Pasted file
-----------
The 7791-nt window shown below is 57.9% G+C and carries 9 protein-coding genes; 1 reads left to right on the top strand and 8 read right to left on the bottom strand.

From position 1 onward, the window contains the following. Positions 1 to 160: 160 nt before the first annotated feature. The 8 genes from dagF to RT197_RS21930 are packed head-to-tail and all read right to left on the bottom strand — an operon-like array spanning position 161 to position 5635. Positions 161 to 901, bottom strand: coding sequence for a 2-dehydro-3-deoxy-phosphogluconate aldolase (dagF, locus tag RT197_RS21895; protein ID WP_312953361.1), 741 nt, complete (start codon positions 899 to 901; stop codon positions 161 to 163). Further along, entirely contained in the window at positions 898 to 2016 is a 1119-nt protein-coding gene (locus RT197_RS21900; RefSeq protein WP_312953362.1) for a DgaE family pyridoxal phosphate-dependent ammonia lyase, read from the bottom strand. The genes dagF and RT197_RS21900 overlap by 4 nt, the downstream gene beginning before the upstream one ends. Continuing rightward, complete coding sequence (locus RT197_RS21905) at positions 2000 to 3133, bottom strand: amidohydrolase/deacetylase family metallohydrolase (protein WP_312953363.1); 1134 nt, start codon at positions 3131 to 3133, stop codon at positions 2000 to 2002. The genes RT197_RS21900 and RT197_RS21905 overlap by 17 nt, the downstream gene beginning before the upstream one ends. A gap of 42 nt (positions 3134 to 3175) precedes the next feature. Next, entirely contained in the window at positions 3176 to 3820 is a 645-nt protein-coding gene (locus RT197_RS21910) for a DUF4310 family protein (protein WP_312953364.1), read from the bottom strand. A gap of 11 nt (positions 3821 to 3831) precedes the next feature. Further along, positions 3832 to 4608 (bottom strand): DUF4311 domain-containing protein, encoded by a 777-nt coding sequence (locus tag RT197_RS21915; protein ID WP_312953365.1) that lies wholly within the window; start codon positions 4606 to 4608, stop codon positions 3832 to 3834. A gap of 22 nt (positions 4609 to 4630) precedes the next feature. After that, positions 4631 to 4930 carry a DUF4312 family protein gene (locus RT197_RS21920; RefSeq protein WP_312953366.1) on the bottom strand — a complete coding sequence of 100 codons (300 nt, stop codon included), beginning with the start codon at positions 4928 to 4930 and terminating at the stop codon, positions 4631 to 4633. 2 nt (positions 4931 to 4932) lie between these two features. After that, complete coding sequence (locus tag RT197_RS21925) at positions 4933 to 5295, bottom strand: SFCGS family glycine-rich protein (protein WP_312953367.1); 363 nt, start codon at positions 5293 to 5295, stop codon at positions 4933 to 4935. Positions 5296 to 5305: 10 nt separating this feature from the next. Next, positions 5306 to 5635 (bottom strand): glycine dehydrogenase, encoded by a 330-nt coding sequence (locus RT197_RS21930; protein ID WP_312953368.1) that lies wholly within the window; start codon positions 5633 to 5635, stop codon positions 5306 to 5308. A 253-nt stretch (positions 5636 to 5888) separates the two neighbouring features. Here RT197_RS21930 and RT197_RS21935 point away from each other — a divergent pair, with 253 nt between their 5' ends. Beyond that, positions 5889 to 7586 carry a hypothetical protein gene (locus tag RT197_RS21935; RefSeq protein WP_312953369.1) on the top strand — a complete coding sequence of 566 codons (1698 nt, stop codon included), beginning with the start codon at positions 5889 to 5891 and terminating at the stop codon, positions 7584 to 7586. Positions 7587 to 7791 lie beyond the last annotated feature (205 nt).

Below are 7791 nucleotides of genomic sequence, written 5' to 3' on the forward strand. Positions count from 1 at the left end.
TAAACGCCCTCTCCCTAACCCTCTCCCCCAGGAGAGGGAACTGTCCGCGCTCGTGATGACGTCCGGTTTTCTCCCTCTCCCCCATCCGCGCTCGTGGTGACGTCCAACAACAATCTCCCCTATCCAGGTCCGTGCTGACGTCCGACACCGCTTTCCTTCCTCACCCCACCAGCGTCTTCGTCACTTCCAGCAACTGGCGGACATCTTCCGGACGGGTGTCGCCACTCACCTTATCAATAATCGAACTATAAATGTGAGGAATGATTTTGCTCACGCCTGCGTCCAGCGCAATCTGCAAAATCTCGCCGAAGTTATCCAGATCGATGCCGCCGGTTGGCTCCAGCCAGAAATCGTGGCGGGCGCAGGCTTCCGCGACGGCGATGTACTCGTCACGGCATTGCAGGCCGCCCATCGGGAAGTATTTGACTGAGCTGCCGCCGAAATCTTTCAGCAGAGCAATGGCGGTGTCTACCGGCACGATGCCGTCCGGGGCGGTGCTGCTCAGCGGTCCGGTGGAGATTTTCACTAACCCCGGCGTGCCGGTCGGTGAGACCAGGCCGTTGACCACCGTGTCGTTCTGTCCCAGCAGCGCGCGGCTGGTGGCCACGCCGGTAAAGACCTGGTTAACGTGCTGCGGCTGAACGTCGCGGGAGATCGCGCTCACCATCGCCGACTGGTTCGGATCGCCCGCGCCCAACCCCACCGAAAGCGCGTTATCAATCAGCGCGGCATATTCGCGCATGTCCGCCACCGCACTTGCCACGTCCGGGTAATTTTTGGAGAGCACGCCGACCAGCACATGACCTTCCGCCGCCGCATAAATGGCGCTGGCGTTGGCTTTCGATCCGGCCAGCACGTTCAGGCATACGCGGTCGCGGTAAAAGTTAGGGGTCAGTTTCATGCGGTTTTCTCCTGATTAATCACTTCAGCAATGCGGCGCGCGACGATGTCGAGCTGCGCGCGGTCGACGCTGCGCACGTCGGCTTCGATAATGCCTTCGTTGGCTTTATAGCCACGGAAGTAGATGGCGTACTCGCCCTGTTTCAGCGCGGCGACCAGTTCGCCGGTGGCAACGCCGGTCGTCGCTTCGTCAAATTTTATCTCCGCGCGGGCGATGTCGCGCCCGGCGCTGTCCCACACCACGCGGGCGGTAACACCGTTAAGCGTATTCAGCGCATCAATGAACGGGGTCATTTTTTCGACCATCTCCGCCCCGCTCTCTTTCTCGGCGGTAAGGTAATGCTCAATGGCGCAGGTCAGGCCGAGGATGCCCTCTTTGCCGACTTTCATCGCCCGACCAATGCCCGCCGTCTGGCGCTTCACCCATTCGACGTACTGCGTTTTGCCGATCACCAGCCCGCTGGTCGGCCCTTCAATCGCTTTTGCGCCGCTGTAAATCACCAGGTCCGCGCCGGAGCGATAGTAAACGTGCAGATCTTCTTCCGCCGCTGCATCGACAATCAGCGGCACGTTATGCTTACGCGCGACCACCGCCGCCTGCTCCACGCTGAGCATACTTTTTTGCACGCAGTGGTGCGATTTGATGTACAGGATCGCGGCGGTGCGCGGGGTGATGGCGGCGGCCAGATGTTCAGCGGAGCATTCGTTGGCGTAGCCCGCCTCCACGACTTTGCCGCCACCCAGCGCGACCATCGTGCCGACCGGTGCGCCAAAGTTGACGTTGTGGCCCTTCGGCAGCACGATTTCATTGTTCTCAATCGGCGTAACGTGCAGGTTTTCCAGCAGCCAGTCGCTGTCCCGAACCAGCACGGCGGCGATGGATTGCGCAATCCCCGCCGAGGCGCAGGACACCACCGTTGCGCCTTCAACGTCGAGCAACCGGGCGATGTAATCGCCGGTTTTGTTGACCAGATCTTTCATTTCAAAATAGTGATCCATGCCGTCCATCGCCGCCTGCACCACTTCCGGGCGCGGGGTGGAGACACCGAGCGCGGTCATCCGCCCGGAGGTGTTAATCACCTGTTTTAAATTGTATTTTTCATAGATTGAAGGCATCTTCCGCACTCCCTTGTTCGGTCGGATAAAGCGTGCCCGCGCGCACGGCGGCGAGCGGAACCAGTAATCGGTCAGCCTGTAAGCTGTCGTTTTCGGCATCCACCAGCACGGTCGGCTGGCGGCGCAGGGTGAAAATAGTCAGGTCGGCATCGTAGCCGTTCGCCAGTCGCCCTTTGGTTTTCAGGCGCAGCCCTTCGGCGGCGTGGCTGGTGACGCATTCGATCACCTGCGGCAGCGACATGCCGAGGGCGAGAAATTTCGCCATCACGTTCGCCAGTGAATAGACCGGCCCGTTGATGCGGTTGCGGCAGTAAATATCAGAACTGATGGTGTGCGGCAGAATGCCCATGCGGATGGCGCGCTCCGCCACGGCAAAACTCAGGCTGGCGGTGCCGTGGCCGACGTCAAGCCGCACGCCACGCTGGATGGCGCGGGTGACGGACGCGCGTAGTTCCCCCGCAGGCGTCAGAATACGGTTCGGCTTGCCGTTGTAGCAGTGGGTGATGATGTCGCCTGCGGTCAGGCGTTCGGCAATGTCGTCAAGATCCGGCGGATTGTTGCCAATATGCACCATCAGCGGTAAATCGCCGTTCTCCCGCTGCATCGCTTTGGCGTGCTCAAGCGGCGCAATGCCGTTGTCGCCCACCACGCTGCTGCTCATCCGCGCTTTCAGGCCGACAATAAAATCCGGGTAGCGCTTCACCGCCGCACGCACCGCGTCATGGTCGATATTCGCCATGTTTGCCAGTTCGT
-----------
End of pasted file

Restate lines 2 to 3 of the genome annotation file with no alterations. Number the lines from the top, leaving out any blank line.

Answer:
From position 1 onward, the window contains the following. Positions 1 to 160: 160 nt before the first annotated feature. The 8 genes from dagF to RT197_RS21930 are packed head-to-tail and all read right to left on the bottom strand — an operon-like array spanning position 161 to position 5635. Positions 161 to 901, bottom strand: coding sequence for a 2-dehydro-3-deoxy-phosphogluconate aldolase (dagF, locus tag RT197_RS21895; protein ID WP_312953361.1), 741 nt, complete (start codon positions 899 to 901; stop codon positions 161 to 163). Further along, entirely contained in the window at positions 898 to 2016 is a 1119-nt protein-coding gene (locus RT197_RS21900; RefSeq protein WP_312953362.1) for a DgaE family pyridoxal phosphate-dependent ammonia lyase, read from the bottom strand. The genes dagF and RT197_RS21900 overlap by 4 nt, the downstream gene beginning before the upstream one ends. Continuing rightward, complete coding sequence (locus RT197_RS21905) at positions 2000 to 3133, bottom strand: amidohydrolase/deacetylase family metallohydrolase (protein WP_312953363.1); 1134 nt, start codon at positions 3131 to 3133, stop codon at positions 2000 to 2002. The genes RT197_RS21900 and RT197_RS21905 overlap by 17 nt, the downstream gene beginning before the upstream one ends. A gap of 42 nt (positions 3134 to 3175) precedes the next feature. Next, entirely contained in the window at positions 3176 to 3820 is a 645-nt protein-coding gene (locus RT197_RS21910) for a DUF4310 family protein (protein WP_312953364.1), read from the bottom strand. A gap of 11 nt (positions 3821 to 3831) precedes the next feature. Further along, positions 3832 to 4608 (bottom strand): DUF4311 domain-containing protein, encoded by a 777-nt coding sequence (locus tag RT197_RS21915; protein ID WP_312953365.1) that lies wholly within the window; start codon positions 4606 to 4608, stop codon positions 3832 to 3834. A gap of 22 nt (positions 4609 to 4630) precedes the next feature. After that, positions 4631 to 4930 carry a DUF4312 family protein gene (locus RT197_RS21920; RefSeq protein WP_312953366.1) on the bottom strand — a complete coding sequence of 100 codons (300 nt, stop codon included), beginning with the start codon at positions 4928 to 4930 and terminating at the stop codon, positions 4631 to 4633. 2 nt (positions 4931 to 4932) lie between these two features. After that, complete coding sequence (locus tag RT197_RS21925) at positions 4933 to 5295, bottom strand: SFCGS family glycine-rich protein (protein WP_312953367.1); 363 nt, start codon at positions 5293 to 5295, stop codon at positions 4933 to 4935. Positions 5296 to 5305: 10 nt separating this feature from the next. Next, positions 5306 to 5635 (bottom strand): glycine dehydrogenase, encoded by a 330-nt coding sequence (locus RT197_RS21930; protein ID WP_312953368.1) that lies wholly within the window; start codon positions 5633 to 5635, stop codon positions 5306 to 5308. A 253-nt stretch (positions 5636 to 5888) separates the two neighbouring features. Here RT197_RS21930 and RT197_RS21935 point away from each other — a divergent pair, with 253 nt between their 5' ends. Beyond that, positions 5889 to 7586 carry a hypothetical protein gene (locus tag RT197_RS21935; RefSeq protein WP_312953369.1) on the top strand — a complete coding sequence of 566 codons (1698 nt, stop codon included), beginning with the start codon at positions 5889 to 5891 and terminating at the stop codon, positions 7584 to 7586. Positions 7587 to 7791 lie beyond the last annotated feature (205 nt).

Below are 7791 nucleotides of genomic sequence, written 5' to 3' on the forward strand. Positions count from 1 at the left end.